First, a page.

0

I have this "tree".

It is a multi-dimensional object. Each "node" has at most two properties, which are data and children.

Here's an example:

{Account: { data: ['stuff'], children: {
  share: {data: ['stuff'], children: {
    share name: {},
    share hold: { data: ['stuff'] }   
  }},
  card: { children: {
    card_access: { data: ['stuff'] } 
  }},
  loan: { children: {
    loan_name: {}
  }}
}}

I need to remove any nodes who don't have a data attribute and also don't have any children with a data attribute.

So, the above example would become:

{Account: { data: ['stuff'], children: {
  share: {data: ['stuff'], children: {
    share hold: { data: ['stuff'] }   
  }},
  card: { children: {
    card_access: { data: ['stuff'] } 
  }},
}}

What is the most concise way to achieve this in JS?

4
  • Have you tried anything? Sounds like a fairly straightforward recursion problem. – Madara's Ghost Jul 22 '15 at 21:24
  • @MadaraUchiha Its been giving me issues because of the fact that I cant just ditch a branch If it doesn't have the property, I need to check its children recursively as well. (its like recursion within recursion) My code is becoming verbose and I feel like there's a bunch of different ways to do these types of problems and I could learn from seeing other peoples, likely more concise solutions. – Luke Jul 22 '15 at 21:26
  • Huh? Create a function allEmpty that checks if a. this object's data is empty and b. this object's children all pass allEmpty. allEmpty should return a boolean. You have a double recursion here. – Madara's Ghost Jul 22 '15 at 21:28
  • Thats actually what I'm in the process of doing now, it stuck me as I was typing the question, but I still wanted to see others solutions. Ill post mine when I get back into work tomorrow. For now, its quittin' time. – Luke Jul 22 '15 at 21:29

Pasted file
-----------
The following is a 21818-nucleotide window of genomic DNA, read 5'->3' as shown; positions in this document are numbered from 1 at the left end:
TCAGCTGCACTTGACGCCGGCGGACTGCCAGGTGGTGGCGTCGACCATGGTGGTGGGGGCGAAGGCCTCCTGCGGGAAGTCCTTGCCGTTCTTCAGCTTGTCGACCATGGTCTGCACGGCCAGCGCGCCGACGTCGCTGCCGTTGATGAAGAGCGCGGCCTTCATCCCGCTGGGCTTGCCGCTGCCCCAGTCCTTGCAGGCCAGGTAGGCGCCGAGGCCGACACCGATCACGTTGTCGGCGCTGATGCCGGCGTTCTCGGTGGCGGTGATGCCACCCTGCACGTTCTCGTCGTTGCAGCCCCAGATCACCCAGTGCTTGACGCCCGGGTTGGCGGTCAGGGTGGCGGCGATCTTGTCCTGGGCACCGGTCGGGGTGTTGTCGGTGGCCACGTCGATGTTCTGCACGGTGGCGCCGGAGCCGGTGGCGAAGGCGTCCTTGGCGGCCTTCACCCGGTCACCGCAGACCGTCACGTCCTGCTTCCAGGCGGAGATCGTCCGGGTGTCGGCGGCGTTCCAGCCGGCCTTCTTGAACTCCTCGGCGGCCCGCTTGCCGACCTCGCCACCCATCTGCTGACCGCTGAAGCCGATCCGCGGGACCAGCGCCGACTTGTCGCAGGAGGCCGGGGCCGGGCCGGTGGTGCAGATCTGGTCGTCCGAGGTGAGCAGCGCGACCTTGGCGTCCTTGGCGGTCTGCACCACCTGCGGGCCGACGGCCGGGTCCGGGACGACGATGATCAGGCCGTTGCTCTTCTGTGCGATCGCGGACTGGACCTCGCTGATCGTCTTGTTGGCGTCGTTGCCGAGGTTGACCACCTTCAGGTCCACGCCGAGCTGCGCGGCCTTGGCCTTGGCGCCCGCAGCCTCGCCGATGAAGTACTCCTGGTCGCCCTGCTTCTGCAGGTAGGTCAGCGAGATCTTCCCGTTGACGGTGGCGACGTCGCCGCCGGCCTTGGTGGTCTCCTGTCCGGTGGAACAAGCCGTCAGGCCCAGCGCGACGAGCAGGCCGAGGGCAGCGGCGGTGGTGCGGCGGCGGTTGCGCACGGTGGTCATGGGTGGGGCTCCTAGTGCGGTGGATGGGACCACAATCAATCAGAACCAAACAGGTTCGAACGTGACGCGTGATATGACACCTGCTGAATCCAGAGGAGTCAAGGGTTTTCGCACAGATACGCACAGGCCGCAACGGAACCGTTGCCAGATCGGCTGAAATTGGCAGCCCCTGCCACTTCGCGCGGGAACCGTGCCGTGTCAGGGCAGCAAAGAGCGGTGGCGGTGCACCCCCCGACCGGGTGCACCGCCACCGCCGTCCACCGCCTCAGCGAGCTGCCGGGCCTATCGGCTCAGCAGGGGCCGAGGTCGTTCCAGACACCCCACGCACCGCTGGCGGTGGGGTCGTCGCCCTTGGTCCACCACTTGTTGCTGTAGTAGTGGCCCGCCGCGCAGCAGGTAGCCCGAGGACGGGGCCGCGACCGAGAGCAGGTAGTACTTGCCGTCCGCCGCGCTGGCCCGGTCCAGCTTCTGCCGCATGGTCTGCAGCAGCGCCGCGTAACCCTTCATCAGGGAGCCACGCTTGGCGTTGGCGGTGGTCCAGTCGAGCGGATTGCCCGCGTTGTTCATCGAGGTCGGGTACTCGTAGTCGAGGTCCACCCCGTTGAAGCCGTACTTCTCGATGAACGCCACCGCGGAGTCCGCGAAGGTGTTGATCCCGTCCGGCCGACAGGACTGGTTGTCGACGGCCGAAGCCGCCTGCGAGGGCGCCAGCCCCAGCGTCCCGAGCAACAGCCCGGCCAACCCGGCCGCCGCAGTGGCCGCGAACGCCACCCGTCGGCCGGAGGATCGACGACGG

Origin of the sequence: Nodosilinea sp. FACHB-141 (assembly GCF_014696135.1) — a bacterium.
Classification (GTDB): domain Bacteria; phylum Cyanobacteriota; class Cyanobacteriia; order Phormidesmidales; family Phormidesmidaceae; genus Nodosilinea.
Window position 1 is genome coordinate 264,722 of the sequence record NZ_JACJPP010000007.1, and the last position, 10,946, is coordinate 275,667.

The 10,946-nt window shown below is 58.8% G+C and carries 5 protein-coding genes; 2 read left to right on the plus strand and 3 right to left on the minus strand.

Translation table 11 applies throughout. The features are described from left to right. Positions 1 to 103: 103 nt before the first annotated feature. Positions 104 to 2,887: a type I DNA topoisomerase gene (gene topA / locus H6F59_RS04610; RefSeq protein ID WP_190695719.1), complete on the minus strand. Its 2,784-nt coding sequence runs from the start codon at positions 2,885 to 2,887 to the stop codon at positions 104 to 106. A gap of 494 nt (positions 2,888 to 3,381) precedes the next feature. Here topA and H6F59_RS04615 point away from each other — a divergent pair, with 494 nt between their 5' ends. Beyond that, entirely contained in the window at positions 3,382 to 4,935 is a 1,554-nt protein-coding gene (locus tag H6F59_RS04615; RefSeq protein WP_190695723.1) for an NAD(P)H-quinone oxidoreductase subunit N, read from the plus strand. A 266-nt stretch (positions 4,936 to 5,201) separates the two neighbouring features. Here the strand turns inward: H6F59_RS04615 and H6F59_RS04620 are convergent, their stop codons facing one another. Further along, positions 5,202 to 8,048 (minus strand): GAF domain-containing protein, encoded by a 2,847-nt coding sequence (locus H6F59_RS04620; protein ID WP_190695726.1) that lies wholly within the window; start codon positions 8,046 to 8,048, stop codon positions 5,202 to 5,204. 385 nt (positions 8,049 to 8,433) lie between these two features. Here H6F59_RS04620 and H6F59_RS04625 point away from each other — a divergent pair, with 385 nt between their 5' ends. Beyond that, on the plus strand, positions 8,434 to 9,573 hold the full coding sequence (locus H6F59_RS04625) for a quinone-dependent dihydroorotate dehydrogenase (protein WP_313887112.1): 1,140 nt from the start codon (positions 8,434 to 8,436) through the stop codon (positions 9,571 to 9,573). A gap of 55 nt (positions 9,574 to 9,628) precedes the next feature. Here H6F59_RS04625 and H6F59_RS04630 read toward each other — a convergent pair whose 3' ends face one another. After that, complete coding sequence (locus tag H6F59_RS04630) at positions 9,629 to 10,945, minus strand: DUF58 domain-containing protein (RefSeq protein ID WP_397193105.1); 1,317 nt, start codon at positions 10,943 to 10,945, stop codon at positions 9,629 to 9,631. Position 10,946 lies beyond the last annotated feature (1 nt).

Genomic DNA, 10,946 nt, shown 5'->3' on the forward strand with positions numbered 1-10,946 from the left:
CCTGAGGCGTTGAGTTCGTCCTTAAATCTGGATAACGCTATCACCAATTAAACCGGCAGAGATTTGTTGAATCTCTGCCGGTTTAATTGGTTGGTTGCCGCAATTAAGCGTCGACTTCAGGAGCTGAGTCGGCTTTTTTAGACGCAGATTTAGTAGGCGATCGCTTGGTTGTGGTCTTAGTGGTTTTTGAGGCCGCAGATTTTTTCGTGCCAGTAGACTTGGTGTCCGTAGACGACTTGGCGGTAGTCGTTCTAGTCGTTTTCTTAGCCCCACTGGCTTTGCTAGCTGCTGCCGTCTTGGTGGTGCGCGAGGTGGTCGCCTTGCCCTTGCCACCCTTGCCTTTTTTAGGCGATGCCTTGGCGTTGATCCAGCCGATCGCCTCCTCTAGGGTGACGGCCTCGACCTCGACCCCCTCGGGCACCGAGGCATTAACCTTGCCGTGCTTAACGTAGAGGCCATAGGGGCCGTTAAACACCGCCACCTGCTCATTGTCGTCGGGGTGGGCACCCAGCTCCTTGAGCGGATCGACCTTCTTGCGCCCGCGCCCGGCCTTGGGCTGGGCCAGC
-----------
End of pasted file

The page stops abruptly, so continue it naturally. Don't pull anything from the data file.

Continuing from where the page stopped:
1

This does the trick:

function trimEmpty(obj) {
  for(var o in obj) {
    if(typeof obj[o] === 'object') trimEmpty(obj[o]);
    if(JSON.stringify(obj[o]) === '{}') delete obj[o];
  }
} //trimEmpty

trimEmpty(obj);

Snippet:

var obj = {
  Account: {
    data: ['stuff'],
    children: {
      share: {
        data: ['stuff'],
        children: {
          share_name: {},
          share_hold: {
            data: ['stuff']
          }
        }
      },
      card: {
        children: {
          card_access: {
            data: ['stuff']
          }
        }
      },
      loan: {
        children: {
          loan_name: {}
        }
      }
    }
  }
}

function trimEmpty(obj) {
  for(var o in obj) {
    if(typeof obj[o] === 'object') trimEmpty(obj[o]);
    if(JSON.stringify(obj[o]) === '{}') delete obj[o];
  }
} //trimEmpty

trimEmpty(obj);
document.querySelector('pre').innerHTML= JSON.stringify(obj, null, 2);
<pre></pre>

1
  • 1
    Ah! Exactly why I asked this question, I learned a new pattern! Making the recursive call first effectively gives you bottom-up tree traversal. – Luke Jul 23 '15 at 14:03

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